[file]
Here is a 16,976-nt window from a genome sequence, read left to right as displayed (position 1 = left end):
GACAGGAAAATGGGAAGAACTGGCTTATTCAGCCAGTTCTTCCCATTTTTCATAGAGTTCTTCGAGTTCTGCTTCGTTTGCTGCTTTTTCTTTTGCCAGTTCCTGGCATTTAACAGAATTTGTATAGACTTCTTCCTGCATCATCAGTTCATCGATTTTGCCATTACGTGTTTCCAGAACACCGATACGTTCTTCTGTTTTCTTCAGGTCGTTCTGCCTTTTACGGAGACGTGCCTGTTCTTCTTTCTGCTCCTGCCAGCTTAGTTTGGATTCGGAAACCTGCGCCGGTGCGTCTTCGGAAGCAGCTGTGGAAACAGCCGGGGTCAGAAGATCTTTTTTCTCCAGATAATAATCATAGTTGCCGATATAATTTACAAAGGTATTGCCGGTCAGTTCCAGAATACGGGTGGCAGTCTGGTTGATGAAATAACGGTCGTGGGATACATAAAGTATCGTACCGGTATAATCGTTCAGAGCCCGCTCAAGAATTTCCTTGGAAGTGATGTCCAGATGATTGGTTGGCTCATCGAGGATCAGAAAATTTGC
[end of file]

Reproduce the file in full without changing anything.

Here is a 16,976-nt window from a genome sequence, read left to right as displayed (position 1 = left end):
GACAGGAAAATGGGAAGAACTGGCTTATTCAGCCAGTTCTTCCCATTTTTCATAGAGTTCTTCGAGTTCTGCTTCGTTTGCTGCTTTTTCTTTTGCCAGTTCCTGGCATTTAACAGAATTTGTATAGACTTCTTCCTGCATCATCAGTTCATCGATTTTGCCATTACGTGTTTCCAGAACACCGATACGTTCTTCTGTTTTCTTCAGGTCGTTCTGCCTTTTACGGAGACGTGCCTGTTCTTCTTTCTGCTCCTGCCAGCTTAGTTTGGATTCGGAAACCTGCGCCGGTGCGTCTTCGGAAGCAGCTGTGGAAACAGCCGGGGTCAGAAGATCTTTTTTCTCCAGATAATAATCATAGTTGCCGATATAATTTACAAAGGTATTGCCGGTCAGTTCCAGAATACGGGTGGCAGTCTGGTTGATGAAATAACGGTCGTGGGATACATAAAGTATCGTACCGGTATAATCGTTCAGAGCCCGCTCAAGAATTTCCTTGGAAGTGATGTCCAGATGATTGGTTGGCTCATCGAGGATCAGAAAATTTGC